Shoshonea - Shoshonea pulvinata
State Rank Reason (see State Rank above)
Known in Montana only from the Pryor Mountains and the eastern slope of the Beartooth Plateau. Occurrences are located mostly on federal lands.
- Details on Status Ranking and Review
Score1 - Moderate: Generally 10,000-100,000 individuals.
CommentAvailable data supports an estimated population size of slightly greater than 10,000 plants.
Score3 - Local Endemic or Very Small Montana Range: Generally restricted to an area <10,000 sq. miles (equivalent to the combined area of Phillips and Valley Counties) or <6 Sub-basins (4th code watersheds) Range-wide OR limited to one Sub-basin in Montana
Area of Occupancy
Score2 - Low: Generally occurring in 4-10 Subwatersheds (6th Code HUC’s).
Score1-2 - Moderate to High.
Score0-2 - Stable to Moderate Declines:
CommentMonitoring data from the 1990's generally showed stable to slightly declining trends, though increased mortality may have occurred since as a result of drought conditions.
Score0-1 - Low to Medium.
Score1-2 - Moderate to High Vulnerability.
Raw Conservation Status Score
8 to 13 total points scored out of a possible 19.
Shoshonea is a low, mat-forming, herbaceous, long-lived perennial with a woody taproot and branching underground stems. The aboveground stems are 2-8 cm in length and usually clothed at their bases with remnants of the previous year's leaf sheaths. Leaves are ca. 5-25 mm long, 3-20 mm wide, and have a petiole that is ca. half their length. The leaf blades are oddly pinnate with 5-11 divisions and oblong to oval in outline. The leaf petioles are swollen and papery at their bases, and herbage is glabrous to somewhat roughened. The smallest flower clusters consist of a number of stalked flowers attached at a single point (simple umbels); these clusters are, in turn, stalked and attached at the top of the ovary. The fruits are approximately 2-4 mm long, slightly roughened to the touch, and without wings.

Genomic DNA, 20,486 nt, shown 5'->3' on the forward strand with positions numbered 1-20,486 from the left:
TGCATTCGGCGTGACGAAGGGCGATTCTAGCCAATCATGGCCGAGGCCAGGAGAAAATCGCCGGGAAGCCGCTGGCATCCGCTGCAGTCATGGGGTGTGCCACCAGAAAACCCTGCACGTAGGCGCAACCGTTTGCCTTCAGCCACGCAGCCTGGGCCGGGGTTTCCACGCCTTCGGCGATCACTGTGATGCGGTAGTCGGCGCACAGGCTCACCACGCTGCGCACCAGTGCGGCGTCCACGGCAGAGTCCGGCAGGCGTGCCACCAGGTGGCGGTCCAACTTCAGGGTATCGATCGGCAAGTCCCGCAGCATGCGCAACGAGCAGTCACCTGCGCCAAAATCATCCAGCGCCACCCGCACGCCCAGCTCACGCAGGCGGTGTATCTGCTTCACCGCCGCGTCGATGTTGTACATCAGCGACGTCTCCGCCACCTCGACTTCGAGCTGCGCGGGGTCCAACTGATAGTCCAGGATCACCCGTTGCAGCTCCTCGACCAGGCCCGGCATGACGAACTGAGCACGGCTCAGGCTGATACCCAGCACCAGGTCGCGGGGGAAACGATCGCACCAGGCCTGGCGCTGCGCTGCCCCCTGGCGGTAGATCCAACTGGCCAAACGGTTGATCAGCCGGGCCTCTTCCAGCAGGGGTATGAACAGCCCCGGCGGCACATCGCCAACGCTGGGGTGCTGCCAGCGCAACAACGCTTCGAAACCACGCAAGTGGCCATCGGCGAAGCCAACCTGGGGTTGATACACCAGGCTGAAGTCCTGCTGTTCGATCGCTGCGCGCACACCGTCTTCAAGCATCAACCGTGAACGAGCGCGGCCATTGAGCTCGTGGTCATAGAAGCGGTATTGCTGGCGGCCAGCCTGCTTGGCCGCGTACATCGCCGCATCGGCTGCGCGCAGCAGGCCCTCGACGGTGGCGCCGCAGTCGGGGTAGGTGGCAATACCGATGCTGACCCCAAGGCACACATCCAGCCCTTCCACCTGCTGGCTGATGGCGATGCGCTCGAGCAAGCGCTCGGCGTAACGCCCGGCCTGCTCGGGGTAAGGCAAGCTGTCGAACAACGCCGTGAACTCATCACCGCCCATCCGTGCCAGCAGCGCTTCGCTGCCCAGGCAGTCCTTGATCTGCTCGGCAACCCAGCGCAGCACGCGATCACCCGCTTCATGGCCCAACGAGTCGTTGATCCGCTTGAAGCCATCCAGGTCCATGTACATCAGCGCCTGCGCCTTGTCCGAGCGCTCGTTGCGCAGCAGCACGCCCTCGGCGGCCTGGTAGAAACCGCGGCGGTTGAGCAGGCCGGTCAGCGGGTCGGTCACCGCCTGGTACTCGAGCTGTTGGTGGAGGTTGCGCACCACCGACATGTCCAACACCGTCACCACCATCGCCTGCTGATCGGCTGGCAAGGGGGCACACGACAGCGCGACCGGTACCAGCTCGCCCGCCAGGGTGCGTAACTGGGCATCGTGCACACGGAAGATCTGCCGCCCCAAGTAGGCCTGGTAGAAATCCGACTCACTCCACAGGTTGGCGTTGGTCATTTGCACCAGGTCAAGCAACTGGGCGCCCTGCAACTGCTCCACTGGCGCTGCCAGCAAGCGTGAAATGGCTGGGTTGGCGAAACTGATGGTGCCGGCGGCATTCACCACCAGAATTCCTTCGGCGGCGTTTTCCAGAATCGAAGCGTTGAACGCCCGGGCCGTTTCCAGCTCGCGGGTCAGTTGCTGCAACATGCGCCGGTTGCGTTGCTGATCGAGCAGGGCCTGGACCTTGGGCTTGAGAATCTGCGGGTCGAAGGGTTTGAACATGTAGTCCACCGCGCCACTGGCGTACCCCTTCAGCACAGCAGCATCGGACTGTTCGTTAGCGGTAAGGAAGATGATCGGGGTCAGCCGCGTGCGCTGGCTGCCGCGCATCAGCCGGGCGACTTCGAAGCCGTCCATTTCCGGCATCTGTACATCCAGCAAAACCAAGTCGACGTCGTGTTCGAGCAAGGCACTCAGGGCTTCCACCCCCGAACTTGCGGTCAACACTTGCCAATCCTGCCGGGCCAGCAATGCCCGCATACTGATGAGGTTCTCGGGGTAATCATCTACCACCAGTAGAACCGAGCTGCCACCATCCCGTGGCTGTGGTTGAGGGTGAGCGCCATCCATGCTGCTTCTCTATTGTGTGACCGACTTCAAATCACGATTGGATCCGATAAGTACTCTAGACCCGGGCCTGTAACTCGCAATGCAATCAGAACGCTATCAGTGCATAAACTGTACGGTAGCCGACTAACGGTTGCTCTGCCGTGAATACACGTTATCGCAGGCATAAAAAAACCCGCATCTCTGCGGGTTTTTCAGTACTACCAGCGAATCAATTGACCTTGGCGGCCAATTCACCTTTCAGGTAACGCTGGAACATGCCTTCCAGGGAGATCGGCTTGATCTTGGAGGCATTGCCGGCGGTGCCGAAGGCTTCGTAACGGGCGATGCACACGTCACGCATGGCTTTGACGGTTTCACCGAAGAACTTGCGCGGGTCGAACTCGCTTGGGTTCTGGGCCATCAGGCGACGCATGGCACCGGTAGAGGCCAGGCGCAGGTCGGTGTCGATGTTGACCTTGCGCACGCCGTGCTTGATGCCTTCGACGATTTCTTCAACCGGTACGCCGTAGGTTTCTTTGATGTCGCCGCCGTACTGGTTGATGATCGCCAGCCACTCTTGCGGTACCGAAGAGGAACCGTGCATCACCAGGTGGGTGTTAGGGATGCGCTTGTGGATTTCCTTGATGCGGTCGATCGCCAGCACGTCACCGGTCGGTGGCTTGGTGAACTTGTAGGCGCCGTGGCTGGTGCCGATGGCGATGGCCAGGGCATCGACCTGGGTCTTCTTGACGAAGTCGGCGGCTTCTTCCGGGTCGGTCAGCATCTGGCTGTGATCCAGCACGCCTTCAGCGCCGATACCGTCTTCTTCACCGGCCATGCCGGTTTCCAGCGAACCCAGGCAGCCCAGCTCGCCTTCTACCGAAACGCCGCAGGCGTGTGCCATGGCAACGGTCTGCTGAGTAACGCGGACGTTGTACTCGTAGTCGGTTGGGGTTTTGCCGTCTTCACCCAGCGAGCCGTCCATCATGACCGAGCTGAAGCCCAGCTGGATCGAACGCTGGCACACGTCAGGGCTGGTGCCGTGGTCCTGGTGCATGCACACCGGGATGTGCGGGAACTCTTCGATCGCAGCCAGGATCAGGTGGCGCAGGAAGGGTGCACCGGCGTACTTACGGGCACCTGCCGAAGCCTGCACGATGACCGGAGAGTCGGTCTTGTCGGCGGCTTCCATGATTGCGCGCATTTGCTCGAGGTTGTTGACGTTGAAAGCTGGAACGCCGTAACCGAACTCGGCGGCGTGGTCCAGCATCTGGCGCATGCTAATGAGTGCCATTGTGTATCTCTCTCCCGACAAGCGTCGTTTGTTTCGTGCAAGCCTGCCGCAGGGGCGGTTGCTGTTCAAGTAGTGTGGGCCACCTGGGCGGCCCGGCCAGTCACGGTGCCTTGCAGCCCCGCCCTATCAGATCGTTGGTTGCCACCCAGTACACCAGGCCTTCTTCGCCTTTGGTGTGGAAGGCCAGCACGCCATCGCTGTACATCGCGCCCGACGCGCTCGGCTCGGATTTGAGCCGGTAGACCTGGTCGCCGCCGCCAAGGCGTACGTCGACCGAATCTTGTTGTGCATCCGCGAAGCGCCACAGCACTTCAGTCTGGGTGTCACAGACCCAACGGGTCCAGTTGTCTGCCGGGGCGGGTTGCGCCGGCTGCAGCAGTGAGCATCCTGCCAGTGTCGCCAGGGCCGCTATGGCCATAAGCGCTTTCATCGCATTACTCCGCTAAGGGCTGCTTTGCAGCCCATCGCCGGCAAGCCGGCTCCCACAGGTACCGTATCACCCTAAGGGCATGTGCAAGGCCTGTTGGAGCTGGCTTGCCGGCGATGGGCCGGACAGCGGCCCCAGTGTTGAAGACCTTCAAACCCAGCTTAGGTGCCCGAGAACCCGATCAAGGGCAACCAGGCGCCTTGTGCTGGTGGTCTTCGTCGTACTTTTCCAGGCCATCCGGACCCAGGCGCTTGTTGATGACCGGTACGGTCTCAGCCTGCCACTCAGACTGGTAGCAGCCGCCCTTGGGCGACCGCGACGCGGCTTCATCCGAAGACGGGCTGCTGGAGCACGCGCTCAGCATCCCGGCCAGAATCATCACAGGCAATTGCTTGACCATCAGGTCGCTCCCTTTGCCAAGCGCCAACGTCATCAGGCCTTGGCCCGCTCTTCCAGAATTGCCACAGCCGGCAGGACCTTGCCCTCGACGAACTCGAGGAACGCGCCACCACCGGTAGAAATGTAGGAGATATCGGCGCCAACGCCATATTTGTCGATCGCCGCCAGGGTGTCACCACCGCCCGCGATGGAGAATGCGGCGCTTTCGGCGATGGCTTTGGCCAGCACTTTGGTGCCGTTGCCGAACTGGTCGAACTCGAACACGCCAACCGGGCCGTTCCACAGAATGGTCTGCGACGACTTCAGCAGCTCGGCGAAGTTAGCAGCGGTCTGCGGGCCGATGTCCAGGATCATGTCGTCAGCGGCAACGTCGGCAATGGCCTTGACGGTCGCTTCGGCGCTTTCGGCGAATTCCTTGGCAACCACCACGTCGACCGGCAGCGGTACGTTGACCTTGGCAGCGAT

Flowering late June-July.
In open habitats, this species forms dense cushions and cannot be mistaken for any other member of the Parsley family in our area. In partially shaded sites, the cushion-forming habit is not so strongly expressed, and Shoshonea can be mistaken for species of Musineon, Cymopterus and Lomatium. The sessile flowers and persistent leaf bases are diagnostic. A technical key should be consulted to separate these groups.
Regional endemic to the Absaroka and Owl Creek Mountains of northwest Wyoming and adjacent Montana.
Observations in Montana Natural Heritage Program Database
Number of Observations:
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Map Help and Descriptions
(Observations spanning multiple months or years are excluded from time charts)
Open, exposed limestone outcrops, ridgetops, and canyon rims, in thin rocky soils.
Ecological Systems Associated with this Species
Threats or Limiting Factors
STATE THREAT SCORE REASON
Threat impact not assigned because threats are not known (MTNHP Threat Assessment 2021).
- Additional ReferencesLegend: View Online Publication